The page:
Thoughts of Sin
Reader: I always love your emphasis on Judaism being the only true religion revealed by God: it is the absolute truth. If only all peoples would recognize this. My question: Is the thought or memory of past sin wrong? Since memories right or wrong [sinful] cannot be erased, is it against the torah to remember the past sin in a positive way but not repeat that sin? An incident between me and my friend who is a a Christian, even though he stopped eating pork, and never eats it now nor does have the desire to do so due to the biblical prohibition, always argues with me that its taste was very good and he cannot erase its taste from his mind. To which I replied: “Thoughts could lead to sinning or eating swines flesh again,” he said that would never happen. But his question to me was if speaking fondly about the taste of pork or the memory of eating pork is wrong or not according to Judaism as long as one does not repeat the sin? Thank you.
Rabbi: Rashi on Leviticus 20:26 addresses your question below:
AND I HAVE SEPARATED YOU FROM THE PEOPLES THAT YOU SHOULD BE MINE — If you hold yourselves apart from them then you will be Mine, but if not, you belong to (become subject to) Nebuchadnezzar and others like him. Rabbi Eleazer ben Azariah said, “Whence do we know that one should not say, "My soul loathes swine’s flesh”, or, “I have no desire to wear clothes which are a mixture of wool and linen”, but one should say, "I would, indeed, like them, but what can I do since my Father in heaven has imposed these decrees upon me”? Because Scripture states: “I have separated you from the peoples to be for Me", which your separation from them (from their doings) should be for My sake — that one should keep aloof from sin and take upon himself the yoke of the kingdom of Heaven (Sifra, Kedoshim, Chapter 12 23).
The principle is not to deny what is true, and if pork is delicious to someone, denying it is a violation of reality. Judaism embraces reality, as God designed it this way for good reason. So one should admit to his desire, but follow the command in action. The thought is not sinful, as one cannot change what naturally smells pleasant. Thought of sin is not rendered as a sin. Kiddushin 39b: “The Holy One, Blessed be He, does not render a bad thought as an action." However, if one has thoughts of murder and slander, here the thought indicates a distortion in one’s values, and although not a sin, such thoughts should not be tolerated. Unlike enjoying pork which isn’t under our control, values can and must be corrected. One must explore his values and emotions, and perfect himself, removing himself from the ego and competitive drives that generate such aggressive thoughts.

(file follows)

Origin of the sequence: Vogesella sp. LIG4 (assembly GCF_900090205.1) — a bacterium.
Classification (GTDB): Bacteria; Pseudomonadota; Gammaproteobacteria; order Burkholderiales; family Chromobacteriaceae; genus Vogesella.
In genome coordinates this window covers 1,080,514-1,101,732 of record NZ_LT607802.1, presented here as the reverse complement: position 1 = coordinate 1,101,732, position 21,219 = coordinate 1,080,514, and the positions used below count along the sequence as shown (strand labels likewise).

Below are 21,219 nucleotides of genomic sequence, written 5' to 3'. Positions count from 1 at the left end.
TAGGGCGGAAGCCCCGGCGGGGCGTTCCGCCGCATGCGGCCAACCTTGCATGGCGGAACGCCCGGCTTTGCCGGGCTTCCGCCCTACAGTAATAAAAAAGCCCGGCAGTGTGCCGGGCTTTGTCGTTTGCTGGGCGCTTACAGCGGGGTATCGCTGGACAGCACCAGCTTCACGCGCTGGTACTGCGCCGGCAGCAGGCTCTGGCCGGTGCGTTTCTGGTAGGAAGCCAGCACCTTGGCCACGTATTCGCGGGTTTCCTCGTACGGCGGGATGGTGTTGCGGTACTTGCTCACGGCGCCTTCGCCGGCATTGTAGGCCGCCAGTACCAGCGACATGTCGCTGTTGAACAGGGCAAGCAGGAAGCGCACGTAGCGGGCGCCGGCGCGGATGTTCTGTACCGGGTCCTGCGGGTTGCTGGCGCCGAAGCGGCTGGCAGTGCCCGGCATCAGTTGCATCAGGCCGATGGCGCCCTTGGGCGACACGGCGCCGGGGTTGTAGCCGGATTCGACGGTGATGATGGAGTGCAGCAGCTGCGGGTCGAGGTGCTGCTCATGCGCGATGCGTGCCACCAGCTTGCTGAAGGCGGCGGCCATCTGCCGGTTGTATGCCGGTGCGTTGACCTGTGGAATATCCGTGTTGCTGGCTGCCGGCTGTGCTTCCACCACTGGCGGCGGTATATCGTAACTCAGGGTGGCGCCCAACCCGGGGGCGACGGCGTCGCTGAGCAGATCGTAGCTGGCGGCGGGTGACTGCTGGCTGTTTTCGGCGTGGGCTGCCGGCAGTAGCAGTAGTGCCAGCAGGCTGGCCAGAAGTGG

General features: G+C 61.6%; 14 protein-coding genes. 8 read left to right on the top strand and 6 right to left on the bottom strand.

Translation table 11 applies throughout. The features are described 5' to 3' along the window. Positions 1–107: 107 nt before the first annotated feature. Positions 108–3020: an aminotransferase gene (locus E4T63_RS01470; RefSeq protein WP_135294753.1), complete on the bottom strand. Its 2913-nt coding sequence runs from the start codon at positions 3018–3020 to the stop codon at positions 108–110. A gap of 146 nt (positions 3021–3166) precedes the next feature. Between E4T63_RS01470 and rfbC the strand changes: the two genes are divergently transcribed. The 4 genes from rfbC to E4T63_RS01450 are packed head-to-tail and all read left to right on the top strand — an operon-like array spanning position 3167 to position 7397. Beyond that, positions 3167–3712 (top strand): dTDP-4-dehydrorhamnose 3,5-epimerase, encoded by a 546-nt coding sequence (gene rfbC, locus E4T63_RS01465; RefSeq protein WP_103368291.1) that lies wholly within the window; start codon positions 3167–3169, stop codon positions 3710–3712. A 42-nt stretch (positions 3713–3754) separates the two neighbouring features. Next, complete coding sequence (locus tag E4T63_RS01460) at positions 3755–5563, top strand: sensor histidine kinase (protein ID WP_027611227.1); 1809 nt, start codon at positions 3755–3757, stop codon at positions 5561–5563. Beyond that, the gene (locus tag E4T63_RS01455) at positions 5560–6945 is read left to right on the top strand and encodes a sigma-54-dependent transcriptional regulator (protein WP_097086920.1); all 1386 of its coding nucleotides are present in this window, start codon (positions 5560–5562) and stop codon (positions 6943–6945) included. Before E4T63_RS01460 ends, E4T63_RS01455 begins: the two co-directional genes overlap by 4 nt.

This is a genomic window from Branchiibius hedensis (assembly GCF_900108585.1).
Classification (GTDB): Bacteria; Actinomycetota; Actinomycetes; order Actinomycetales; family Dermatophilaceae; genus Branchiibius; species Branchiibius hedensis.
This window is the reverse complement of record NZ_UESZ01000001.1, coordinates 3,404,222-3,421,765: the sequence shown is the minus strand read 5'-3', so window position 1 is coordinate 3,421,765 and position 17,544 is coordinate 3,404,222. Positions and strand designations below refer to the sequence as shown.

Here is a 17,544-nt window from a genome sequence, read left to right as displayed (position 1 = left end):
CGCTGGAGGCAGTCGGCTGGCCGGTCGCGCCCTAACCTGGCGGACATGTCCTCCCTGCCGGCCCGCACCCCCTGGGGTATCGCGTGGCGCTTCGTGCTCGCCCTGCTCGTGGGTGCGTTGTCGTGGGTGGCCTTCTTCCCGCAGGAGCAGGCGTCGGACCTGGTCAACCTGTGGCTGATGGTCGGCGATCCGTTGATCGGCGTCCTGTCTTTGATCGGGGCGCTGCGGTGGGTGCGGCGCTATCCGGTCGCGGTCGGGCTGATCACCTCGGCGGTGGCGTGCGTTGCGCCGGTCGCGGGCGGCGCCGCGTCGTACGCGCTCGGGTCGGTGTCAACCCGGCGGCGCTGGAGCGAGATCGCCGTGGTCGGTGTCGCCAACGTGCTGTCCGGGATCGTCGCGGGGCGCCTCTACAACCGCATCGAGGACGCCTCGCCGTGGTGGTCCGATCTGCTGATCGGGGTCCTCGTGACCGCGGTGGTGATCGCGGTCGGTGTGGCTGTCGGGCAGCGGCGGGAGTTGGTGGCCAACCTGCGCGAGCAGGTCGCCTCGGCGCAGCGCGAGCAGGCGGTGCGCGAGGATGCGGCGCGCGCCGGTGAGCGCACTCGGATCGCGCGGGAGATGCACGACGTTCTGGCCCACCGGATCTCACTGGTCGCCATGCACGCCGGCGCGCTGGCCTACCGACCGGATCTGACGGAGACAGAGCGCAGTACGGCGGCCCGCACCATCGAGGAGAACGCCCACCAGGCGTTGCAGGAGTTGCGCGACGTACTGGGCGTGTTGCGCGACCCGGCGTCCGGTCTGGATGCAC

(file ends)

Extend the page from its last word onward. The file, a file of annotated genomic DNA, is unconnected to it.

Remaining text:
Seeking Money to Learn Torah
Reader: Can one get paid to learn in Kollel according to Rambam?
Rabbi: On Pirkei Avos 4:5 Rambam opposes taking money to support one's learning. Rabbi Israel Chait elucidated this in his lectures on Pirkei Avos (www.mesora.org/avos1.pdf pg 153). Rabbi Chait wrote:
A profession is performed for ulterior movies, whereas Torah cannot be engaged for any other purpose. The great sages considered it a travesty to engage Torah for financial means and not for the sake of study itself. And when Torah is studied without compensation, it creates a sanctification of God; there is no ulterior motive in this case. Despite their abject poverty, many sages engaged their lives in Torah study. Maimonides teaches that profanation of God’s name operates on both the societal and the individual level. The societal level includes two forms: 1. It creates the impression that there can exist a Torah benefactor, and 2. It gives the idea that Torah is a “profession” where one can earn money like other professions. On the individual level, the story of Rabbi Tarfon depicts how he forfeited the appreciation of Torah purely for itself [he used his Torah reputation to save his life]. Rabbi Tarfon benefitted from his fame as a scholar. This plagued him all his remaining years. Rav Yonasan teaches how careful he was not to render Torah into a commodity [he didn’t use his Torah reputation to gain necessary food]. Although Rabbi Yehuda Hanassi was within his rights to make his offer [to finance Torah scholars], Rav Yonasan refused to use his status as a Torah scholar to earn anything. This would have destroyed him. King Solomon wrote, “Better is he that is of lowly status and works as a servant than he who acts too important [to work] and lacks bread” (Prov. 12:9). There is a certain type of ego that expresses itself in the inability to work: “It’s too low a job for me.” Maimonides’ point in relating these stories teaches that the rabbis never felt work was degrading. These rabbis were authors of our Oral Law, yet they accepted menial labor that others would look down upon.
I will add that Yissachar and Zevulun had this arrangement: Zevulun worked and provided for Yissachar who sat and learned. One should not seek compensation but should work, as Rambam discusses. But one Rabbi ruled that one can seek support for his basic needs so he can learn and teach.
Where are Souls Prior to Life?
Reader: Are all human beings SPIRITS before they were born? What does the Bible teach?
Rabbi: I don’t know of a verse in the Bible where God talks about a soul before it is in man. The Bible says, “God formed man from the dust of the earth. He blew into his nostrils the breath of life, and man became a living being” (Gen. 2:7). God created souls from nothingness, just as He created the universe from nothingness. Nothing demands us to say that a soul was “with God” prior to the soul being in man.